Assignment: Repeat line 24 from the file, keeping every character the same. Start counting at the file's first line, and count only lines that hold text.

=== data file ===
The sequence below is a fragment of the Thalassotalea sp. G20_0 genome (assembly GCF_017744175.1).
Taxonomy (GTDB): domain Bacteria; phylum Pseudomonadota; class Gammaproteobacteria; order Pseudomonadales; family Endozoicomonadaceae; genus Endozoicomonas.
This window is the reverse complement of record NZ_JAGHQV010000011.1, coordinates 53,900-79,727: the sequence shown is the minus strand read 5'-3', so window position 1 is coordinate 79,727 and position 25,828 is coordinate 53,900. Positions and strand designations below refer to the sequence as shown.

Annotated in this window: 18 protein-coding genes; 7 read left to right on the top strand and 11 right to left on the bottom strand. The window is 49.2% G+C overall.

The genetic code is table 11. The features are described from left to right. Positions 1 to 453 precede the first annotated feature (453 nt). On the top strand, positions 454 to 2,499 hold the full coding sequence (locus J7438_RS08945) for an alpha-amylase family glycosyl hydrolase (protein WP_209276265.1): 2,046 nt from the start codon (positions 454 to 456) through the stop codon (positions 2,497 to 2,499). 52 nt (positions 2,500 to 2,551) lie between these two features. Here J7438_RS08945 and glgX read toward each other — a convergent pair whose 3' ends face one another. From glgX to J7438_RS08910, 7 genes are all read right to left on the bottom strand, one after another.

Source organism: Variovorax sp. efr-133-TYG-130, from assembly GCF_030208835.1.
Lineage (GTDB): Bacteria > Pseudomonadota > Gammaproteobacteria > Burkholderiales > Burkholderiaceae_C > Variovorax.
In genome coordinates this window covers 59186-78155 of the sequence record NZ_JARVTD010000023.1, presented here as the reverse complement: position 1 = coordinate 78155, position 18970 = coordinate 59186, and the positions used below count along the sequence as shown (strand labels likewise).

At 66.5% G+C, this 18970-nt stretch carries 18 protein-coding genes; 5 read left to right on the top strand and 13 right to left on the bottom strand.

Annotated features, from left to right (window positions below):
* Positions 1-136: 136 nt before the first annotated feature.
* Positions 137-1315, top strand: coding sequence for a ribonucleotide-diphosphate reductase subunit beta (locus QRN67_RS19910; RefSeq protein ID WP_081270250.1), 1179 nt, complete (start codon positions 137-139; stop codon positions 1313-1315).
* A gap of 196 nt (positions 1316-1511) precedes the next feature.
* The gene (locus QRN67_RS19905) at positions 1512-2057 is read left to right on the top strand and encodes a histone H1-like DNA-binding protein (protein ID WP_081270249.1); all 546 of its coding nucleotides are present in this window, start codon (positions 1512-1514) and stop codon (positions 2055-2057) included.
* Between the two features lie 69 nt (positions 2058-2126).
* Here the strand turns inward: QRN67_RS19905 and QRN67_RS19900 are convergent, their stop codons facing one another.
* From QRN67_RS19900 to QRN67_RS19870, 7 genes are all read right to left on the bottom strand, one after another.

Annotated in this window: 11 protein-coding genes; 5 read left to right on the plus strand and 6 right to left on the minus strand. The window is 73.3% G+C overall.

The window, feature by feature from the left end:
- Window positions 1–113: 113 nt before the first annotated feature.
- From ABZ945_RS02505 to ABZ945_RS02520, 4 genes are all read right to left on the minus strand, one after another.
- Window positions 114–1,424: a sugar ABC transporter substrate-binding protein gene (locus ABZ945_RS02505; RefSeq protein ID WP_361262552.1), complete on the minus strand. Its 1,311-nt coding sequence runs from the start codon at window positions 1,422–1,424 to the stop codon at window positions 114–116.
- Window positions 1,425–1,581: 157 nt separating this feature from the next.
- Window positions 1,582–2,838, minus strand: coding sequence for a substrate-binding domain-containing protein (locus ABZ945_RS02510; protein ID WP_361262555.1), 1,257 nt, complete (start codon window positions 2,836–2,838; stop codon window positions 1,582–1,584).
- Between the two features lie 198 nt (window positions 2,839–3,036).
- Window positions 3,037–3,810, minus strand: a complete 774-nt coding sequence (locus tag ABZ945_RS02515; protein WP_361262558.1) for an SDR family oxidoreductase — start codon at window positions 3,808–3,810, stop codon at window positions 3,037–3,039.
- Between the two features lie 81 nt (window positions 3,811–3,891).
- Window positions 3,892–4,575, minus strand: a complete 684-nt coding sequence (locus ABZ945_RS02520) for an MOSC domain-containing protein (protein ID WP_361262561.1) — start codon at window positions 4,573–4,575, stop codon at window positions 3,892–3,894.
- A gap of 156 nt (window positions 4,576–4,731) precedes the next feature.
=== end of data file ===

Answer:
- Window positions 1,582–2,838, minus strand: coding sequence for a substrate-binding domain-containing protein (locus ABZ945_RS02510; protein ID WP_361262555.1), 1,257 nt, complete (start codon window positions 2,836–2,838; stop codon window positions 1,582–1,584).